My mother was Laertes' favorite slave. I was in her womb when she walked into the king's palace in Ithaca. Her pregnancy would have been a death sentence, normally. But Laertes liked her so much that he spared us when she begged. He was a kind man.
Then, one day, he summoned me. I must have been nine or ten. Mother looked worried, while she combed and braided my hair. She said: "This is a very important day for you – and for me. The king wants to see you. The queen spoke about you with him, she has plans. Apparently, you caught her eye. Can you think of how, or when?" I shook my head. "Anyway, he wants to see you. Now, listen carefully: Don't speak unless he asks you something, and when he does, always tell him the truth. Make a good, but not too good impression…" She made me turn around. "Look at me." She gazed at me searching, frowning. I felt uneasy. "Do you know what I am talking about?" I shook my head. "Look: you are a big girl. You will be a young woman, soon. Don't make him wonder how you will be. Be cute, but not too cute. Be nice, but not too nice… oh, you don't understand… Gods, help us…" I took her hand: "Mummy…" – "Never mind", she said briefly, "Don't be afraid. Just make a good impression. We are at the mercy of the Gods."
The king was nice to me. His knotty finger was gentle when he lifted my chin, saying: "Look at me, have no fear." My mother stood by the wall, waiting. He asked me what I had learned, how I spent my days, if I could cook this and that. He made me turn around, walk back and forth, and serve him something to drink. In the end, he gestured mother to come closer. Still looking at me, he said: "I am very pleased. Cute, well educated, good grasp. She is a very good guest gift, indeed." My mother gasped. He turned towards her frowning, but then he spoke gently, almost tenderly: "Good relations are important. The Dardanians…" – "The…" mother's voice broke. The king raised his right hand: "Anchises is a good ruler; the slaves are well treated in his house. I have spared her, have I not? I am sending her to a good house."
The king's son, Odysseus, was practicing archery in the yard. He focused on his aim. Mother and I scurried by, unnoticed.
I saw him again when the Achaians attacked Troy. I was part of Diomedes' prey, but I got lucky. He lost me by gambling with Calchas, and the augur gave me only light chores: cooking, mending, things like that.
When Odysseus entered Calchas' tent, one night, I was massaging my master's feet. Laertes' son didn't recognize me, of course. He gestured and I withdrew swiftly into a corner. He had dreamed, he said. I wished myself away. I have never heard anything like the sound of his voice. What he said was not scary at all, but his voice turned the tent into a butchery. He said: "I don't need you to interpret my dream for me, old man. Tell me how I can go back to dream it. I've changed my mind. I should dream to the end." I remember that I wrapped my arms around my knees, breathing as quietly as possible, praying he wouldn't notice me. I knew why his slaves had such eyes, now. Never mind Achilles, Troy would burn down to the very ground.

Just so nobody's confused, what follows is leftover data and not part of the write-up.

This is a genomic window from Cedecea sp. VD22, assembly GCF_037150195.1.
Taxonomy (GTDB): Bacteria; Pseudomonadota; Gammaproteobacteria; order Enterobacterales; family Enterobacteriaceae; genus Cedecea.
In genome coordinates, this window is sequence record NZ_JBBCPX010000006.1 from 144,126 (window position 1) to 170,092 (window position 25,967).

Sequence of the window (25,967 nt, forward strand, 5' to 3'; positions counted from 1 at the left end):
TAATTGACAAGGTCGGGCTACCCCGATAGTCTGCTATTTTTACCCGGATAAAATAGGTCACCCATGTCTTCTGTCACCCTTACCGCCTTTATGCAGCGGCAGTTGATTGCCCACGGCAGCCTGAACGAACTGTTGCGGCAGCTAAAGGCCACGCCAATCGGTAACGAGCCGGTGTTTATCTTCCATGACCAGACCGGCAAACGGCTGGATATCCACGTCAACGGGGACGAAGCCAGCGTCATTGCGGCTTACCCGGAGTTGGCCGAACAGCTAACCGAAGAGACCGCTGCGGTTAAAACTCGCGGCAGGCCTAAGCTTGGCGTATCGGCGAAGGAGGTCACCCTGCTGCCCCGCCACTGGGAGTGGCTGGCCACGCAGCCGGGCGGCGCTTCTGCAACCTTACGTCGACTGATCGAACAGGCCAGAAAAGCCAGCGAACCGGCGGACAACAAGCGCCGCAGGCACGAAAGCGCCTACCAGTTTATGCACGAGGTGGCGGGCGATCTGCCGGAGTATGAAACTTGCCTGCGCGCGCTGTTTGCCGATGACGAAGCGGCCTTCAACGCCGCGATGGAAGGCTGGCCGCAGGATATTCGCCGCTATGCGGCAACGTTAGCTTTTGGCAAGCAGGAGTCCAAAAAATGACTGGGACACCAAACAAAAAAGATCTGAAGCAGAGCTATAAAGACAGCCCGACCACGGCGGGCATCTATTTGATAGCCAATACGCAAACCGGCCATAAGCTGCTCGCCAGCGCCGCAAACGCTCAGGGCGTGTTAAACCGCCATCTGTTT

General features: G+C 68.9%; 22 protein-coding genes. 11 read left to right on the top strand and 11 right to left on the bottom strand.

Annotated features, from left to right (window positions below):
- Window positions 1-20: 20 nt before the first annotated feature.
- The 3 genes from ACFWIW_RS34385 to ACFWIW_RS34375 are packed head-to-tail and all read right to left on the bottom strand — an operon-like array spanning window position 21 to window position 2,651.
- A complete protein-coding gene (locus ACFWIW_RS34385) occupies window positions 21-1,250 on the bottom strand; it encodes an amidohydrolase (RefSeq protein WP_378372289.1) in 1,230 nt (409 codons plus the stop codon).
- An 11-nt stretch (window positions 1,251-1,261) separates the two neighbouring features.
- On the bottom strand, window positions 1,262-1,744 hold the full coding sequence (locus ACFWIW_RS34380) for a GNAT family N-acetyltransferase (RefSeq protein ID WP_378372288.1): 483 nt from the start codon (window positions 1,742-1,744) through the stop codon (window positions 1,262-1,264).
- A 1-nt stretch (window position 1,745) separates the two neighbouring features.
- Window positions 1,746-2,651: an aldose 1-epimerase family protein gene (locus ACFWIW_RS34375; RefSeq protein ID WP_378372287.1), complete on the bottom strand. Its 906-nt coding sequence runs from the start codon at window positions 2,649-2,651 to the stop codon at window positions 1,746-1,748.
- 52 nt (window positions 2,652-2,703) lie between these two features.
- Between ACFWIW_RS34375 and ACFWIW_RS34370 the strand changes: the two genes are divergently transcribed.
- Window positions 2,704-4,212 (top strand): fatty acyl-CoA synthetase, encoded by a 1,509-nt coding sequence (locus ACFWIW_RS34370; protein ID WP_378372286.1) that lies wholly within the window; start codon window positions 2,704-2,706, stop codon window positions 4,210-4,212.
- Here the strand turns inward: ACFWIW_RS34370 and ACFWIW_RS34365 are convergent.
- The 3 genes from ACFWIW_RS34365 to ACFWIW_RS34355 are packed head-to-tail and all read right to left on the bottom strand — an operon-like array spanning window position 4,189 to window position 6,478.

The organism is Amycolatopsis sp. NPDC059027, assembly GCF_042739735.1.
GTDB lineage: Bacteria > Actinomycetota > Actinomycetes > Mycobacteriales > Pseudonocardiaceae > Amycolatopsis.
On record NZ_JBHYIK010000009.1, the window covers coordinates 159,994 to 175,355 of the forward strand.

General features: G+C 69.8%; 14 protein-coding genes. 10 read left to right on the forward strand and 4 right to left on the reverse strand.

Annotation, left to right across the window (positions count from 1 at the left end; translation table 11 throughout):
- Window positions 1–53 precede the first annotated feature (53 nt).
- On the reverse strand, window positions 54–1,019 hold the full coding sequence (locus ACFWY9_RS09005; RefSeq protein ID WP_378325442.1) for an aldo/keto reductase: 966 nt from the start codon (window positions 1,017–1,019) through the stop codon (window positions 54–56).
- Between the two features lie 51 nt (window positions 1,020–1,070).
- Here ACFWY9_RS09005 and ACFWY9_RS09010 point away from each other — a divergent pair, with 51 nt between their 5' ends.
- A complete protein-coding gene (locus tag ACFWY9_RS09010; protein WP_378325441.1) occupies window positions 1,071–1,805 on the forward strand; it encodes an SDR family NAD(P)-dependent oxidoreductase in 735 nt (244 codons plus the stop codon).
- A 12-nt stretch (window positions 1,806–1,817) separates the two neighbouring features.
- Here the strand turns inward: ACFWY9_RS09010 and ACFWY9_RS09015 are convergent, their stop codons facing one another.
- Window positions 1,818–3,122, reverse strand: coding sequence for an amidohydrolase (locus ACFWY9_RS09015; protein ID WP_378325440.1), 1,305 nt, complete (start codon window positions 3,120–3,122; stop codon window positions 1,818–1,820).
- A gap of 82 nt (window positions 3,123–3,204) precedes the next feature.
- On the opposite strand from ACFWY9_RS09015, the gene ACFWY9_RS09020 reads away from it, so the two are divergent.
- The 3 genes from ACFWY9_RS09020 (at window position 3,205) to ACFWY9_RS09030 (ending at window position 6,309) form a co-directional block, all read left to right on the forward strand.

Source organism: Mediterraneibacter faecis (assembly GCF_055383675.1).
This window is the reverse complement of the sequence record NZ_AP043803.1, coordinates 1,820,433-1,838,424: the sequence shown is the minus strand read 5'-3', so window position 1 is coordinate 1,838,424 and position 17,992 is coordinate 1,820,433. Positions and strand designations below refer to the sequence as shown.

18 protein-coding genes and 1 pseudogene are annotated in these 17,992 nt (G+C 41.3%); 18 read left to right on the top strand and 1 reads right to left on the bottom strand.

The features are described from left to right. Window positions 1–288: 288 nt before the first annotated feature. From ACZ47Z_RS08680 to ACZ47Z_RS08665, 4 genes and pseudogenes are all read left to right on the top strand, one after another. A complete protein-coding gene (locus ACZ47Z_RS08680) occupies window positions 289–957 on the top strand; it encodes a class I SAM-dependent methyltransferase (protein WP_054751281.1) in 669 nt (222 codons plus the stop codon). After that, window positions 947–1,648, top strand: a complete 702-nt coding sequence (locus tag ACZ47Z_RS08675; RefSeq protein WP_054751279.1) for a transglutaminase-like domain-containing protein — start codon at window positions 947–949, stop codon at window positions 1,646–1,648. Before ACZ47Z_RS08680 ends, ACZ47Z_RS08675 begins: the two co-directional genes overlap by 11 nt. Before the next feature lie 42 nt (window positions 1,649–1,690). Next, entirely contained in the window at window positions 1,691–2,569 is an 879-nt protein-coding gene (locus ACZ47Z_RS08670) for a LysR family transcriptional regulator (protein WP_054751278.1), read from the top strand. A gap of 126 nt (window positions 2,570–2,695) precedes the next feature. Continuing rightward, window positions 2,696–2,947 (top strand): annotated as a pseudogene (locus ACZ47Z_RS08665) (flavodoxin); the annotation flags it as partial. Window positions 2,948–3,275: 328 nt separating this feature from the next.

Men are different than women. Calchas didn't flinch, even when Odysseus pressed the sharp edge of his sword against his chest. In fact, he did nothing at all. Nevertheless, Odysseus' looks changed. I couldn't tell exactly in what way; but for some reason the Ithacan became suddenly restless, unsteady.
Perhaps it had something to do with what they were talking about. Because they were talking, that, I remember clearly. It was about some kind of truth, the future, and the augur Tiresias.
I had already heard that name from soldiers, always pronounced with awe. Odysseus seemed to fear Tiresias. Every time Calchas' said his name, he become more restless. When he left eventually, it looked like fleeing.
I followed him. I do not know why. Despite the warning voices in my head, I stumbled after him, followed him to the camp limits then cowered in the shadows, waiting.
When Odysseus returned, his eyes were frightening. Nevertheless, I followed him again. He walked to the shore, sat down and stared at the ships. All the time, he kept on muttering to himself. I crept up towards him in spite of the voices shrieking in my head louder and louder to run, to make for it, to save myself. I sat down beside him. He paid no attention to me, stared at the waves, and mumbled something I did not understand.
We sat there for a long time. At sunrise, he got up, wiped the sand off his sword and called: "Patroclos, my boy! Let's get the job done! No mercy, please, today!"
He left with the other warriors. I stayed put, not knowing why, waiting. When he returned in the evening, a mass grave was a party compared to his eyes. I covered mine with my arm. I heard the thud of his sword on the sand. The voices inside my head screamed louder than ever: run! Run! Run!
But I walked up to him, the Gods know why. I put my hand on his shoulder. I said: "You do not have to do that, if you don't want to." He picked up his sword upon my last word and drove it through my body without even looking at me.
He said: "How dare you speak up to me." His voice was perfectly even. He pulled the sword out and wiped it clean with the brim of my dress. I was still standing, looking at him. He placed his left palm against my chest and pushed slightly. I fell. He walked past me.
I whispered: "You did not have to do this."
He answered over his shoulder: "Neither did you."